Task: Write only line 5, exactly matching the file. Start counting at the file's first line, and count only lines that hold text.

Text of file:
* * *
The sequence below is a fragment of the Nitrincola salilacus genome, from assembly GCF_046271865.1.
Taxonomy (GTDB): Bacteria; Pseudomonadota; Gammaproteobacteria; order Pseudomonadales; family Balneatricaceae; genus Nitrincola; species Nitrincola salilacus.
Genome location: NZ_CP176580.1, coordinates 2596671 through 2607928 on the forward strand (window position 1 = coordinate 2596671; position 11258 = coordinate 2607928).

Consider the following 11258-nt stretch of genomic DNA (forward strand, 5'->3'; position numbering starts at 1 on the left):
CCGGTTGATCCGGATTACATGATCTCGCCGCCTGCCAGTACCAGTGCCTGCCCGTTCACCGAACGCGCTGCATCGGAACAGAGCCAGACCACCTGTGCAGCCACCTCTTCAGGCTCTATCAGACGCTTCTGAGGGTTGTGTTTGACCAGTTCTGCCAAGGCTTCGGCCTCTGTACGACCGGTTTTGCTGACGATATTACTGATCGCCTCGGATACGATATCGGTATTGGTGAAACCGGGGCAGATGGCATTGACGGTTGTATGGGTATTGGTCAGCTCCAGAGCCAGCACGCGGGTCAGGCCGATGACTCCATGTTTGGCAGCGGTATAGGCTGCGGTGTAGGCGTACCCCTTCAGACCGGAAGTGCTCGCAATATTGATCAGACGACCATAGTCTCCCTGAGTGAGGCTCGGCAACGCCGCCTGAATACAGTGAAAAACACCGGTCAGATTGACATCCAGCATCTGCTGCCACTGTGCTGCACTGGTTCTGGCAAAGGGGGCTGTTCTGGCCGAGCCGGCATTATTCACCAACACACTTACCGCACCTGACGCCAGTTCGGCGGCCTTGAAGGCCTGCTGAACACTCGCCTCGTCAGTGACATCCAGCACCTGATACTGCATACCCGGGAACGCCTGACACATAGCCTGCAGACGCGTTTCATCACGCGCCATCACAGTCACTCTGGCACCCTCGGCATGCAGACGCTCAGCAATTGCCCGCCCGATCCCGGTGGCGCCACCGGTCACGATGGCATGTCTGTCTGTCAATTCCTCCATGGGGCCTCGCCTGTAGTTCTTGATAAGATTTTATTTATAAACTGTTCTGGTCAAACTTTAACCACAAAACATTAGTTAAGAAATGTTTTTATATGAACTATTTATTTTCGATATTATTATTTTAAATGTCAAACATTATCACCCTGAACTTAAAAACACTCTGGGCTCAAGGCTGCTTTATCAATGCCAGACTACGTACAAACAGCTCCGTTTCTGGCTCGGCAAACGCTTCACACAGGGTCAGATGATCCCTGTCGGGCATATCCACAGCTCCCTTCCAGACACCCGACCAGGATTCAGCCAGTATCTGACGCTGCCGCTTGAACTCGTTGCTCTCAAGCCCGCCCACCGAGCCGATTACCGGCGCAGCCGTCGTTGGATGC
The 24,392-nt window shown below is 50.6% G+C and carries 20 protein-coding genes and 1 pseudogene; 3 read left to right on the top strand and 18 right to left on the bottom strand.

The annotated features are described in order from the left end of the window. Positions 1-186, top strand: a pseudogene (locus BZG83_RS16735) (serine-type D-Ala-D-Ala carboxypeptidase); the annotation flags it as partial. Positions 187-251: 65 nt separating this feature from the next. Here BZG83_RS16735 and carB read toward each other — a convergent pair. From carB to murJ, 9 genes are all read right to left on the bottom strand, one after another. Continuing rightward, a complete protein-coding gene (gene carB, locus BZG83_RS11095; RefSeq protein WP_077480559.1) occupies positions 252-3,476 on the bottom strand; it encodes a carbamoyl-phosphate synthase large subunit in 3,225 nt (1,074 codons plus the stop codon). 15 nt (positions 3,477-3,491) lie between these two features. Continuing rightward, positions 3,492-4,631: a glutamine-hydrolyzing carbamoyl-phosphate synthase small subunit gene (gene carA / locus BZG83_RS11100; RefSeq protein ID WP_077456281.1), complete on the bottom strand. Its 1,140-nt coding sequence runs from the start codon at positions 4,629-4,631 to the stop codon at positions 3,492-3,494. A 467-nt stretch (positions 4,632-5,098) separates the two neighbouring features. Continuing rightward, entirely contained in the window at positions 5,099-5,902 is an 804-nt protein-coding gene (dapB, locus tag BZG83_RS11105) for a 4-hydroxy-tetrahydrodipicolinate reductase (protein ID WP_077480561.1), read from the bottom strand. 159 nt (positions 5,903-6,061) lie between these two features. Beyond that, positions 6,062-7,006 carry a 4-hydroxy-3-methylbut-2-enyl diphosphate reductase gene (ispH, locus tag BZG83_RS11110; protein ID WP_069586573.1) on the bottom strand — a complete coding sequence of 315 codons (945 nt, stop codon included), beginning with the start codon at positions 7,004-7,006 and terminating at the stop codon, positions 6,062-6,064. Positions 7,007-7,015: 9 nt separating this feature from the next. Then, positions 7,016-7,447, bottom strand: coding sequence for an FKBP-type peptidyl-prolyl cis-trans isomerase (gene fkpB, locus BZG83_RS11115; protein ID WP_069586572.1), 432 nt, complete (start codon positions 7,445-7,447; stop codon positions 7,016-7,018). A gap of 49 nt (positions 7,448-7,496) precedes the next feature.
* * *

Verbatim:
CCGGTTGATCCGGATTACATGATCTCGCCGCCTGCCAGTACCAGTGCCTGCCCGTTCACCGAACGCGCTGCATCGGAACAGAGCCAGACCACCTGTGCAGCCACCTCTTCAGGCTCTATCAGACGCTTCTGAGGGTTGTGTTTGACCAGTTCTGCCAAGGCTTCGGCCTCTGTACGACCGGTTTTGCTGACGATATTACTGATCGCCTCGGATACGATATCGGTATTGGTGAAACCGGGGCAGATGGCATTGACGGTTGTATGGGTATTGGTCAGCTCCAGAGCCAGCACGCGGGTCAGGCCGATGACTCCATGTTTGGCAGCGGTATAGGCTGCGGTGTAGGCGTACCCCTTCAGACCGGAAGTGCTCGCAATATTGATCAGACGACCATAGTCTCCCTGAGTGAGGCTCGGCAACGCCGCCTGAATACAGTGAAAAACACCGGTCAGATTGACATCCAGCATCTGCTGCCACTGTGCTGCACTGGTTCTGGCAAAGGGGGCTGTTCTGGCCGAGCCGGCATTATTCACCAACACACTTACCGCACCTGACGCCAGTTCGGCGGCCTTGAAGGCCTGCTGAACACTCGCCTCGTCAGTGACATCCAGCACCTGATACTGCATACCCGGGAACGCCTGACACATAGCCTGCAGACGCGTTTCATCACGCGCCATCACAGTCACTCTGGCACCCTCGGCATGCAGACGCTCAGCAATTGCCCGCCCGATCCCGGTGGCGCCACCGGTCACGATGGCATGTCTGTCTGTCAATTCCTCCATGGGGCCTCGCCTGTAGTTCTTGATAAGATTTTATTTATAAACTGTTCTGGTCAAACTTTAACCACAAAACATTAGTTAAGAAATGTTTTTATATGAACTATTTATTTTCGATATTATTATTTTAAATGTCAAACATTATCACCCTGAACTTAAAAACACTCTGGGCTCAAGGCTGCTTTATCAATGCCAGACTACGTACAAACAGCTCCGTTTCTGGCTCGGCAAACGCTTCACACAGGGTCAGATGATCCCTGTCGGGCATATCCACAGCTCCCTTCCAGACACCCGACCAGGATTCAGCCAGTATCTGACGCTGCCGCTTGAACTCGTTGCTCTCAAGCCCGCCCACCGAGCCGATTACCGGCGCAGCCGTCGTTGGATGC